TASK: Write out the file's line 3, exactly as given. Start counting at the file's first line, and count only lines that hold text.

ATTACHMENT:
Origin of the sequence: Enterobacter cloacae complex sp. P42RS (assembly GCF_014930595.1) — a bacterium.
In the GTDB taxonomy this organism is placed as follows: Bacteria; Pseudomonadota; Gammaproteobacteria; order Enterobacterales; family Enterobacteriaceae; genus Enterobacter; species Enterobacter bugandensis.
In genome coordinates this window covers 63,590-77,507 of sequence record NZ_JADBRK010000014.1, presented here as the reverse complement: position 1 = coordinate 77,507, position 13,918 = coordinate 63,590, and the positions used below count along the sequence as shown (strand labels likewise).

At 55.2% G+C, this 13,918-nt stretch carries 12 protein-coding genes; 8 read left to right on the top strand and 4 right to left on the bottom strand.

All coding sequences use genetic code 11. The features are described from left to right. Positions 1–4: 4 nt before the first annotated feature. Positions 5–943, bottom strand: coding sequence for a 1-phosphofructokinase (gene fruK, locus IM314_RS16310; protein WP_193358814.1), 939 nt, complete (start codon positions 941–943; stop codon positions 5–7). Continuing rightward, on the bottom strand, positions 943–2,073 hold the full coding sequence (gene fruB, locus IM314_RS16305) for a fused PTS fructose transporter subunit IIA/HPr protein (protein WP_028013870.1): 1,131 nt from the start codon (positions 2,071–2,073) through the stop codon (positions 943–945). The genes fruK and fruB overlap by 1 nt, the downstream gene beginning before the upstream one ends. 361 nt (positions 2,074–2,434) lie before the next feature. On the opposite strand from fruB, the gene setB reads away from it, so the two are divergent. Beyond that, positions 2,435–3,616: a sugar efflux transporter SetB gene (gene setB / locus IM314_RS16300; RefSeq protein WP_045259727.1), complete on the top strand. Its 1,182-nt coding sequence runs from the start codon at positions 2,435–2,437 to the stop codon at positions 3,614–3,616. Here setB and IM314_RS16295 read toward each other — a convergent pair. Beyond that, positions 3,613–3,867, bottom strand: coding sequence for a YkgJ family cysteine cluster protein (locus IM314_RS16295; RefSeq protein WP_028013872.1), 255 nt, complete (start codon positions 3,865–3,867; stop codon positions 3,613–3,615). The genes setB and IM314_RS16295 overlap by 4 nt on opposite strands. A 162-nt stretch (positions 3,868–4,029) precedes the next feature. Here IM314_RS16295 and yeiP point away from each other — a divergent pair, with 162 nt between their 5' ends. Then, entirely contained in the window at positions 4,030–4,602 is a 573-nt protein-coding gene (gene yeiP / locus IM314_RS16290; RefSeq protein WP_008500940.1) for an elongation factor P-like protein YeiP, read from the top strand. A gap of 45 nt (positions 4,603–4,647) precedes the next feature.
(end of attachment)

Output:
In genome coordinates this window covers 63,590-77,507 of sequence record NZ_JADBRK010000014.1, presented here as the reverse complement: position 1 = coordinate 77,507, position 13,918 = coordinate 63,590, and the positions used below count along the sequence as shown (strand labels likewise).